The Town Council approved the funds needed to make some major renovations to the North Fire Station to modernize it for the firefighters who live and work there.
The facility on Orchard Street, also known as Station 3, has five firefighters assigned to it, and runs the Watertown Fire Department’s Engine 1 an Rescue 1 ambulance. The Council approved $1.242 million for the renovations, which will replace or modernize the systems in the building, said Provisional Fire Chief Bob Quinn.
“These are long overdue improvements to Station 3,” Quinn said.
While there have been some work to the roof within the last couple years and to the floor in 1998, but Quinn said some of the systems are very old.
“We will get rid of the old steam radiators and replace them with new heated fin tubes,” Quinn said.
The major parts of the renovation are: a new boiler system, all of the electrical panels will be replaced and updated, new water heaters, new sump pumps, new fire alarm system and new rooftop HVAC units. Also, all the windows will be replaced, bricks will be replaced, and all the wood will be repainted.
In addition the bathroom upstairs will be renovated so that there are facilities for female firefighters, which do not currently exist. Also upstairs, there will be new carpeting, new light fixtures and new ceilings in the common areas, Quinn said.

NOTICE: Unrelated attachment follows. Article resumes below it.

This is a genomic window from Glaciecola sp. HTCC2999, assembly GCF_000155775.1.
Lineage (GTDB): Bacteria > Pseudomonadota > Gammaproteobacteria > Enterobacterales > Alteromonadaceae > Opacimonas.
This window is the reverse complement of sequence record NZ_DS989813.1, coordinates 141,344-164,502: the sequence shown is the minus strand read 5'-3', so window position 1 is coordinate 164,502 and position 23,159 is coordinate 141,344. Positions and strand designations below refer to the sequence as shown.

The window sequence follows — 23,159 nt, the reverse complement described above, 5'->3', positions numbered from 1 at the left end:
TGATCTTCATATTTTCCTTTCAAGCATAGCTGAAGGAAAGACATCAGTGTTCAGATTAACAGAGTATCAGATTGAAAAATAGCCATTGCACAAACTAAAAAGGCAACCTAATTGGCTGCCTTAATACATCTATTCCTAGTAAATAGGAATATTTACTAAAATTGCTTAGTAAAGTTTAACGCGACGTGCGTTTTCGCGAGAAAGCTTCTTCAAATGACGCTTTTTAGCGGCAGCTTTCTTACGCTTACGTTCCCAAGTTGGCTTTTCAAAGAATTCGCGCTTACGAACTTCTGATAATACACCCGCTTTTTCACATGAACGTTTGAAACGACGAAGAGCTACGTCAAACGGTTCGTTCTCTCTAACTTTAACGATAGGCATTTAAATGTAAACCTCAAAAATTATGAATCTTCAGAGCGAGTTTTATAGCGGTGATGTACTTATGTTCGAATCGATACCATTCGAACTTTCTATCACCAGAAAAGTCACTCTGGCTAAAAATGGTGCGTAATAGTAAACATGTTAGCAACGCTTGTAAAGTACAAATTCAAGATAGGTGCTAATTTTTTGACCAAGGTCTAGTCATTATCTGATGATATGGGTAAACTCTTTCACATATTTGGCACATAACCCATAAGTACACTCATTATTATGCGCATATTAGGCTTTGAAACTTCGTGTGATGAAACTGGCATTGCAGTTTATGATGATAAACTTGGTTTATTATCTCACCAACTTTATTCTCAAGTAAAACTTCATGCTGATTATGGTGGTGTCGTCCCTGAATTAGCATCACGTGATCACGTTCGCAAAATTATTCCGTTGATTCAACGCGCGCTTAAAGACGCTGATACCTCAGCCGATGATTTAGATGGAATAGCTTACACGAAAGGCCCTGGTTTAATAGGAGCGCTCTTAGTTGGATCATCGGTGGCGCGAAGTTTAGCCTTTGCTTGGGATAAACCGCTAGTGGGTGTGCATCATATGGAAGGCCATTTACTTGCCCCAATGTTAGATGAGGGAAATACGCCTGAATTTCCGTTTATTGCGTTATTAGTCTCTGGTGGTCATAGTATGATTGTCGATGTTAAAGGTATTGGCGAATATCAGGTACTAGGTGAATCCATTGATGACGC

Downstairs, there will be new waterproofing for the apparatus bay floor, replacement of all CO evacuation units, new heating units for the vehicles and installation of bollards in front of the apparatus bay doors
In the basement there will be improvements to the electrical system, which has had a lot of issues over the years, Quinn said, and the area will be repainted. In addition, the workout room will get improvements including a new heating unit and a new air condensing unit.
“There are a lot of good things here that will make the quarters better for all the firefighters who live and work out of it each and everyday,” Quinn said. “We really appreciate the Council moving it forward.”
The money for the work will be bonded over 10 years, said Town Manager Michael Driscoll.
The Council voted 9-0 to approve the funding.